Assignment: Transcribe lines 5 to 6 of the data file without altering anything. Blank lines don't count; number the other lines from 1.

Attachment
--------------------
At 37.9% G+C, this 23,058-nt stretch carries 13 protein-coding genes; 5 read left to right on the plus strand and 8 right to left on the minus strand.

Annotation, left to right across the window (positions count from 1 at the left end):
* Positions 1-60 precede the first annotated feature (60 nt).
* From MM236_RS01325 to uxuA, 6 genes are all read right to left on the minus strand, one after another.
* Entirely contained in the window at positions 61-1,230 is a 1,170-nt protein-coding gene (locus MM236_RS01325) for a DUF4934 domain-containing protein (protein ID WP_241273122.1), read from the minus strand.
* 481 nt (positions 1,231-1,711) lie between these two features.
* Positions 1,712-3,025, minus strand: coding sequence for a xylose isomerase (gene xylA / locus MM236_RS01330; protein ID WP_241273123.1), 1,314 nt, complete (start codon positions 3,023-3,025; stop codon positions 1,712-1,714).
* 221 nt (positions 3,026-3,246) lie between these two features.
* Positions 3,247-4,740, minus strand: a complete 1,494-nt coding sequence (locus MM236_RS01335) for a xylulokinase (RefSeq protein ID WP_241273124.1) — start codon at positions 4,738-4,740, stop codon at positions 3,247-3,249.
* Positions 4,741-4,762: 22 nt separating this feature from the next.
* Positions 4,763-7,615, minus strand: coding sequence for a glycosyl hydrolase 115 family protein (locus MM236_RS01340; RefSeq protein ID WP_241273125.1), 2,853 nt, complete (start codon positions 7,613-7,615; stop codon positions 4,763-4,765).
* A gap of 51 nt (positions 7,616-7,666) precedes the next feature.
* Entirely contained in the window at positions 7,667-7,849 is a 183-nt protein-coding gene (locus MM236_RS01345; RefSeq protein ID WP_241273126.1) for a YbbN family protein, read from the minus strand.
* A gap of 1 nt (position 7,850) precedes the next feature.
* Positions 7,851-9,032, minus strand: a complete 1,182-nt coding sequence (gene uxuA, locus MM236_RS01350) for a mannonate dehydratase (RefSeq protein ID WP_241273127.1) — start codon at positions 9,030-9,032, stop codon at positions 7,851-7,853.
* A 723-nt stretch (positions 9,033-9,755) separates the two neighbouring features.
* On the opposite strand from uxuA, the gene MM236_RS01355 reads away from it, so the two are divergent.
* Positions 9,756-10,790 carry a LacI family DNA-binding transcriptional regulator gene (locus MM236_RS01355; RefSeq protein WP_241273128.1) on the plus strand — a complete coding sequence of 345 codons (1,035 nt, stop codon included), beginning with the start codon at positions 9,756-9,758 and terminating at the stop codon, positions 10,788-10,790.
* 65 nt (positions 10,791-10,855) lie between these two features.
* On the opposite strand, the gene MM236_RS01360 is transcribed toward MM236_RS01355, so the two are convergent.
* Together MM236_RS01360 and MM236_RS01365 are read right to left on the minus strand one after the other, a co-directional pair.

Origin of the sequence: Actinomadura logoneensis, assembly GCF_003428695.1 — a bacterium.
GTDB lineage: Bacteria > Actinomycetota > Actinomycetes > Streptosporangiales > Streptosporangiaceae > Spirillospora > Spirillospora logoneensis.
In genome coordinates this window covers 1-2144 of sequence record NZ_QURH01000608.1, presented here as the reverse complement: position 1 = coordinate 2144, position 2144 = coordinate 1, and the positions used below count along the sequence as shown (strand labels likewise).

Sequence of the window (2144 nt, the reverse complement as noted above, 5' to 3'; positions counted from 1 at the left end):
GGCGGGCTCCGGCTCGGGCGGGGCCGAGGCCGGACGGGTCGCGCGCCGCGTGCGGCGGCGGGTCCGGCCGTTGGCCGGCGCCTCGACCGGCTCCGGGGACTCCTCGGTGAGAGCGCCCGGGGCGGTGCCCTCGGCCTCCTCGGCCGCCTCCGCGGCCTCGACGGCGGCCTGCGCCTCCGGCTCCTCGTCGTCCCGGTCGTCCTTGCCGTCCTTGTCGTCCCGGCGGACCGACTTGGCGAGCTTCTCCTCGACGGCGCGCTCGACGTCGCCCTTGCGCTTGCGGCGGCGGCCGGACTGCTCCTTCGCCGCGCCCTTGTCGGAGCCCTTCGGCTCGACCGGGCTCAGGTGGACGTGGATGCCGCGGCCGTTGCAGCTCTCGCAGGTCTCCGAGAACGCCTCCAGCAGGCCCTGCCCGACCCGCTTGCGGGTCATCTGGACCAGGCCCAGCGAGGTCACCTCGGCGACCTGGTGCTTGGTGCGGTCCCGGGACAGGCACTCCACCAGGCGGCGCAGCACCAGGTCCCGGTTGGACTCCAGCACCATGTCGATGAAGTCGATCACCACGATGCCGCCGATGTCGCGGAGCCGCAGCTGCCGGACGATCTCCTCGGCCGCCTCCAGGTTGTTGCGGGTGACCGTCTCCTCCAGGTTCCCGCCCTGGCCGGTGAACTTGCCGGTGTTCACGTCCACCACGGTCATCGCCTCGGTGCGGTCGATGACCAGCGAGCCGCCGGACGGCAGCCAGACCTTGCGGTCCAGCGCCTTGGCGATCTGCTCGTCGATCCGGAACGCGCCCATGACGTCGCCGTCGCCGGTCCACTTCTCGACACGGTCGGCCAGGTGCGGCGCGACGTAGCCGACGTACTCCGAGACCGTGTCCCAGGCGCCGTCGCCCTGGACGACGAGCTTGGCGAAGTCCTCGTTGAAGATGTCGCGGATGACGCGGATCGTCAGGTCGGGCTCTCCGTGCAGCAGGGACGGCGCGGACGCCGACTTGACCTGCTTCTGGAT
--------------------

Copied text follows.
* Entirely contained in the window at positions 61-1,230 is a 1,170-nt protein-coding gene (locus MM236_RS01325) for a DUF4934 domain-containing protein (protein ID WP_241273122.1), read from the minus strand.
* 481 nt (positions 1,231-1,711) lie between these two features.